Of course, this wouldn’t be an enhanced ports without the, well, enhancements. Characters now have a passive ability, such as dealing more damage when low on health and recovering SP every turn. You can also bounce thrown characters off of ally monsters, which sends them farther in the direction they’re tossed. That comes in handy when you need to get a unit somewhere quickly. New classes and monsters, such as Peta-class magic users and Entei (no, not the Pokemon), have also been added. If you have a save file from Disgaea: Afternoon of Darkness, you can create Lady Samurais.

Some smaller tweaks were also made. For instance, you can now see the accuracy of an attack before you execute it. Stats are now less likely to overlap the stat name, though that can still happen if you get a character’s stats astronomically high (particularly HP). When selecting allies to dispatch from the base, you can organize them like you would your items (by level, attack power, etc.). The Level Spheres in the Item World from D3 have also been added. Lifting them and clearing a stage will add more levels to the item you’re in, which makes leveling up items a bit less tedious.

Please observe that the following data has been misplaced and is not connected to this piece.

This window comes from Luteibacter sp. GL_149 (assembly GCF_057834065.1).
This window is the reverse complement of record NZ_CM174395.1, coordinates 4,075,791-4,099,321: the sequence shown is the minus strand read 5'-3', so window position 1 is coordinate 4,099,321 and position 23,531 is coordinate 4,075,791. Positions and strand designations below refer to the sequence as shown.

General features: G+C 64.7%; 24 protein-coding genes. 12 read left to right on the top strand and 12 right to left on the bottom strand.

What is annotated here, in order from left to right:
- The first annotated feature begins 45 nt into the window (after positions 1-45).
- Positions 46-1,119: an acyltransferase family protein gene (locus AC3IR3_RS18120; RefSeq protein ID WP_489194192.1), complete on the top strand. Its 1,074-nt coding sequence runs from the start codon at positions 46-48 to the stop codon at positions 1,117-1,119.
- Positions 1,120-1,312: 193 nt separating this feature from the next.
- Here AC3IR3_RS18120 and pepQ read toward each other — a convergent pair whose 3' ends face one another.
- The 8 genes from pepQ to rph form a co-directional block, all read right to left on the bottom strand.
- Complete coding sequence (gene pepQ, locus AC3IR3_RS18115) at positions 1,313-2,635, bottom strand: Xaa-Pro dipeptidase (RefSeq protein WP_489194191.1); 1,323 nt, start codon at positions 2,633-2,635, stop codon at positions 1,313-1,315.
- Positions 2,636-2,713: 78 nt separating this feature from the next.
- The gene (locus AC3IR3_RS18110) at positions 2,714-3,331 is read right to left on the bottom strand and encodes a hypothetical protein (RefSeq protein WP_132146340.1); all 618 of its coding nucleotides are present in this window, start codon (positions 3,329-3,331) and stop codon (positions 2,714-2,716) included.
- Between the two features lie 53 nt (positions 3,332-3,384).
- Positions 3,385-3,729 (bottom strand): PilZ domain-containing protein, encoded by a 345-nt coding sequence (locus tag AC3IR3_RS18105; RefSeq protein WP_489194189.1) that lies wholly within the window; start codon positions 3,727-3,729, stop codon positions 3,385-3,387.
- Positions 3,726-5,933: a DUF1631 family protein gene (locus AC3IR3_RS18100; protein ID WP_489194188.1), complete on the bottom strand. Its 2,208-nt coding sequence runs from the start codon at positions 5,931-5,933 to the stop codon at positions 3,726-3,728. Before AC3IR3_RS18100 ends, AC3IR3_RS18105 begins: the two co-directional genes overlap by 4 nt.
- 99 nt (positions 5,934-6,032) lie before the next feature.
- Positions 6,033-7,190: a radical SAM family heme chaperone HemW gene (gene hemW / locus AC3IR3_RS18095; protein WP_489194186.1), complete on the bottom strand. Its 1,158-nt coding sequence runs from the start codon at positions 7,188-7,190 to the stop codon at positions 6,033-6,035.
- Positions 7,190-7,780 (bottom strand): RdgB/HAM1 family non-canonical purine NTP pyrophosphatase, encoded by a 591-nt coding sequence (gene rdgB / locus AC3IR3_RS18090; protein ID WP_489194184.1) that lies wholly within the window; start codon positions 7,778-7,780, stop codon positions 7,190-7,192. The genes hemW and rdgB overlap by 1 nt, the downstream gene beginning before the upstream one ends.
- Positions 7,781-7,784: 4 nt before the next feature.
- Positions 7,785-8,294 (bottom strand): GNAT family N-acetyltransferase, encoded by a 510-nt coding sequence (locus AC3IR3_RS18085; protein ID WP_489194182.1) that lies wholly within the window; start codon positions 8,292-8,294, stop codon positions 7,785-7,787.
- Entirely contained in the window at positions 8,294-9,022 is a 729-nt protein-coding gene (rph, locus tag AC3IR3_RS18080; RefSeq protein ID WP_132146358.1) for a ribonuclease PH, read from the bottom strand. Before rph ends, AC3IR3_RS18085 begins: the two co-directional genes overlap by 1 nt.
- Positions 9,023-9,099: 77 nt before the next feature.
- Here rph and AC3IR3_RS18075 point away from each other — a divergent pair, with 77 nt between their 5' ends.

One notable addition to this version is the Magichange feature, which was first implemented in Disgaea 3 and can be unlocked by playing through Axel Mode. Magichange allows a human-type unit to use a monster as a weapon, gaining a new ability and a temporary stat boost in the process. The type of weapon, ability, and the size of the stat boost depends on how strong the monster is (note that a very weak monster can actually drop the humanoid’s stats). New to this version, however, is Magichange 2, which lets a Magichanged human character Magichange another monster and and gain use of their abilities as well. All the characters involved accrue all the EXP and mana from defeated enemies. However, it only lasts a limited number of turns, and after that the monster(s) involved become unavailable for the rest of the battle, so you have to think carefully about when to use it.